I should like also to recall briefly the amazing position taken by the Quebec government in this respect. It is reported-and I am sure that the minister will be able to confirm these reports-that when the federal government made the proposal included in this

resolution at the last federal-provincial conference this modification of the federal legislation did not appear to the Quebec premier to go far enough. In fact, the attitude taken by Mr. Duplessis was that the whole field of unemployment assistance as defined in the legislation belonged exclusively to the federal government, which should assume complete financial responsibility and, therefore, also administrative responsibility. I must confess that I am really surprised to see the Quebec government taking such an attitude, because it is evident that unemployment assistance, as defined in the federal legislation, covers the whole field of public assistance, with the exception of mothers' allowances.

It is the first time, to my knowledge that the Quebec premier criticized a measure favouring centralization by saying that it does not go far enough in that direction. Moreover, I am sure that most members in this house would be strongly opposed to the federal government taking over complete financial and administrative responsibility for unemployment assistance, as the scope of such assistance is usually defined. It would be most inappropriate and undesirable for the federal government to assume such responsibility.

There must be some confusion and misunderstanding somewhere. This is, Mr. Chairman, a very important matter, indeed, and we on this side of the house need some clarification on this issue. We want to know what is the position of the federal government in this respect. More precisely, we want to know from the minister what is his reaction to the contention of the premier of Quebec that the field of unemployment assistance, as presently defined, is an exclusive federal responsibility.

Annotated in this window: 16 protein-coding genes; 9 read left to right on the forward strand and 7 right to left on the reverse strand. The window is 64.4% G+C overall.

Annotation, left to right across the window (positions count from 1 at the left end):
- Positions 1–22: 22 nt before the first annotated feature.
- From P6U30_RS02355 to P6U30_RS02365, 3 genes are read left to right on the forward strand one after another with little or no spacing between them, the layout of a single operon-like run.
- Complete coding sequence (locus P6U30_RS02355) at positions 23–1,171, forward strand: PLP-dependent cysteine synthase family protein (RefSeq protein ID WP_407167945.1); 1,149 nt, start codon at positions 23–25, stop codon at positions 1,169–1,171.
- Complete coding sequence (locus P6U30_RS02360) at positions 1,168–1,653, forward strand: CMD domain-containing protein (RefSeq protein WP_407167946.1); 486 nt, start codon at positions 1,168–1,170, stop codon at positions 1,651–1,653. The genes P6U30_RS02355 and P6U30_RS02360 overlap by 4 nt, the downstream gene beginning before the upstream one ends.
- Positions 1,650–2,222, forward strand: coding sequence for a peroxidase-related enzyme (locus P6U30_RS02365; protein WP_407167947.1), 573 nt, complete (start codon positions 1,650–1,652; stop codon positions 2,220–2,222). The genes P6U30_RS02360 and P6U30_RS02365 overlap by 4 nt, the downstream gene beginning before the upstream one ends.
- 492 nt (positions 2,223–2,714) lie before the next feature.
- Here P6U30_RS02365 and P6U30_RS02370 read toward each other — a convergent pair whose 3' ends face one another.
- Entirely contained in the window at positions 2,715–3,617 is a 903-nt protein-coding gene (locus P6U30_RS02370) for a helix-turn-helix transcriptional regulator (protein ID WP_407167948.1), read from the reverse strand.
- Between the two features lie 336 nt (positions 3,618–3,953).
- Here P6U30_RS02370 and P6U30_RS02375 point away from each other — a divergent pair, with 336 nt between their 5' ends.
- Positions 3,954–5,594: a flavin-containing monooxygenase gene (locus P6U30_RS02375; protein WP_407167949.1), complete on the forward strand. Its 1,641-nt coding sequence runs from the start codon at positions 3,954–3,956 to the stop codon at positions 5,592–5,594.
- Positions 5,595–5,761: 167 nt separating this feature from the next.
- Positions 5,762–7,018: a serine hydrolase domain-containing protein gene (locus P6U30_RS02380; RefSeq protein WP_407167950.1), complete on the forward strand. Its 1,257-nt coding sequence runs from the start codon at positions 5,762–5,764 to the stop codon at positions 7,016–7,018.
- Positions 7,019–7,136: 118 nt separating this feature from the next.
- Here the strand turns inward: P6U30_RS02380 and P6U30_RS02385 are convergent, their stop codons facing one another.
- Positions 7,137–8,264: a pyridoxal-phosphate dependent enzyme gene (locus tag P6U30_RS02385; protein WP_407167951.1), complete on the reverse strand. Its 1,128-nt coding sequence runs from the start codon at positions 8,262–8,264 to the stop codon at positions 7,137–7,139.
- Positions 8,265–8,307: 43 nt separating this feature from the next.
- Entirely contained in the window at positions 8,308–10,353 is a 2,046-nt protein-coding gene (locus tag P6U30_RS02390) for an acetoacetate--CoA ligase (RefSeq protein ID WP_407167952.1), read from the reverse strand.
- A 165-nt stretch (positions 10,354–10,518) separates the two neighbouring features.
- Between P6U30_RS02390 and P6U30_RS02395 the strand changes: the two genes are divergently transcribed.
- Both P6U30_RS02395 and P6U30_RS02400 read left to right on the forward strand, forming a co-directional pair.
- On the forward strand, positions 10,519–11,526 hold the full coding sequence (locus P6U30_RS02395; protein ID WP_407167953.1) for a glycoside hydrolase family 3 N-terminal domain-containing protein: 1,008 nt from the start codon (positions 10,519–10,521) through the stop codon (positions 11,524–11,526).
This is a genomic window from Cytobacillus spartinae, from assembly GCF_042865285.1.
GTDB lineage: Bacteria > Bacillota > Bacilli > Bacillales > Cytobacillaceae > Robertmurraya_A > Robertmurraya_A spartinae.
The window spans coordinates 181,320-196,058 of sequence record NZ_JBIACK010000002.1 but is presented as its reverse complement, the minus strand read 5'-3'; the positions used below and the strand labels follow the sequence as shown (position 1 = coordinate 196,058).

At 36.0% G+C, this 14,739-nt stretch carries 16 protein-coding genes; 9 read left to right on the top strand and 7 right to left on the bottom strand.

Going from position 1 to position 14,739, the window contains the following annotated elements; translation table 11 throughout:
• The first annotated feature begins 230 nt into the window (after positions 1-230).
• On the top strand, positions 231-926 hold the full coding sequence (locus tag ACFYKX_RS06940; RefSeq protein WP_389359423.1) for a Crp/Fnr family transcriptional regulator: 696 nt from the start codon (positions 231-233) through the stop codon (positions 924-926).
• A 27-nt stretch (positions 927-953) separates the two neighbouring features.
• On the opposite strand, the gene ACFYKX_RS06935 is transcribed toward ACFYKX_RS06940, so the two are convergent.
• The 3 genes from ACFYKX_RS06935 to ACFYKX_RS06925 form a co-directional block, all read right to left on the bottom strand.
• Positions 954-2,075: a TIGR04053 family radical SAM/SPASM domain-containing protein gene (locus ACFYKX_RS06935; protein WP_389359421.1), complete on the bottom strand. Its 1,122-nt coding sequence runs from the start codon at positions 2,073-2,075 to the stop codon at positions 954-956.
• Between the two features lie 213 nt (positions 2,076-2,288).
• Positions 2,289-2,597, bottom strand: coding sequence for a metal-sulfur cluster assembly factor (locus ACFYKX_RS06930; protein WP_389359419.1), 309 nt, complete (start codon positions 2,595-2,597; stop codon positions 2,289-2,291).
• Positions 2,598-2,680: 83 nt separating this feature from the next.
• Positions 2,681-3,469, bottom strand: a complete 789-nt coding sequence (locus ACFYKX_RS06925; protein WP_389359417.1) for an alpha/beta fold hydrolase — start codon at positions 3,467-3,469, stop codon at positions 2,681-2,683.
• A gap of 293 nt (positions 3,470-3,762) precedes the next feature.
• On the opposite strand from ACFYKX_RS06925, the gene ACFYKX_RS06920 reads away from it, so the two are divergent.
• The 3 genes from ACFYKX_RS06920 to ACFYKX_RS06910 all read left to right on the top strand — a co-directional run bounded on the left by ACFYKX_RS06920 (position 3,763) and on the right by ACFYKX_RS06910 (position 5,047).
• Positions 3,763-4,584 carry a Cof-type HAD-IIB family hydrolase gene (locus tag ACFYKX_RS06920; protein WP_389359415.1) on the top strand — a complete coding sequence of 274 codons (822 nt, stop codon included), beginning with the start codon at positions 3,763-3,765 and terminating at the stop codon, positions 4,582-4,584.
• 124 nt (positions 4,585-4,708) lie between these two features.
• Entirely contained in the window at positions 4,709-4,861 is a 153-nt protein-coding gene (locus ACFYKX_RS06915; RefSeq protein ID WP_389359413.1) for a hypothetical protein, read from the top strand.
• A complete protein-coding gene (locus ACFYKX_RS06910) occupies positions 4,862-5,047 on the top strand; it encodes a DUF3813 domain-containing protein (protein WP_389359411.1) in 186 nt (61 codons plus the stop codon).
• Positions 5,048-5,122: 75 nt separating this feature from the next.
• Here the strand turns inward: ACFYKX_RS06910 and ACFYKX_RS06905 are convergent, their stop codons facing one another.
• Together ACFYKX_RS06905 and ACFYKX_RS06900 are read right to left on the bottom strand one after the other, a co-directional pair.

Business of the House

I see, Mr. Chairman, that it is ten o'clock.

Progress reported.

Topic:   UNEMPLOYMENT ASSISTANCE ACT
Subtopic:   AMENDMENTS TO REMOVE THRESHOLD PROVISION FROM AGREEMENTS, ETC.
Permalink

BUSINESS OF THE HOUSE

LIB

Lionel Chevrier (Official Opposition House Leader; Liberal Party House Leader)

Liberal

Mr. Chevrier:

Mr. Speaker, may I ask the

leader of the house if he will tell us the business for tomorrow?

Topic:   BUSINESS OF THE HOUSE
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PC

Howard Charles Green (Minister of Defence Production; Minister of Public Works; Leader of the Government in the House of Commons; Progressive Conservative Party House Leader)

Progressive Conservative

Mr. Green:

Tomorrow, we will begin with item No. 1 on the day's order paper, house in committee on a bill dealing with branch lines of the Canadian National Railways; then item No. 2, an act respecting the Hamilton harbour commissioners; item No. 3, an act to amend the Canadian Vessel Construction Assistance Act; afterwards we will take item No. 17 which has just been under discussion, the resolution preceding an amendment to the Unemployment Assistance Act; item No. 7, second reading of an act to amend the Pension Act; followed by item No. 5, second reading of an act to provide for annual vacations with pay. The house would then consider the estimates of the Department of Justice.

Topic:   BUSINESS OF THE HOUSE
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LIB

Lionel Chevrier (Official Opposition House Leader; Liberal Party House Leader)

Liberal

Mr. Chevrier:

Mr. Speaker, may I ask the leader of the house if he is able to indicate at this time-it is now Wednesday, and there are three days left-what the business is likely to be for the remaining days of the session.

Topic:   BUSINESS OF THE HOUSE
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PC

Howard Charles Green (Minister of Defence Production; Minister of Public Works; Leader of the Government in the House of Commons; Progressive Conservative Party House Leader)

Progressive Conservative

Mr. Green:

I think that on Friday we will be taking item No. 9, second reading of an act to provide for the stabilization of the prices of agricultural commodities. I am not yet able to say what the business will be on Saturday.

Topic:   BUSINESS OF THE HOUSE
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At ten o'clock the house adjourned, without question put, pursuant to the order of the house passed on December 2, 1957. 96698-163$


December 18, 1957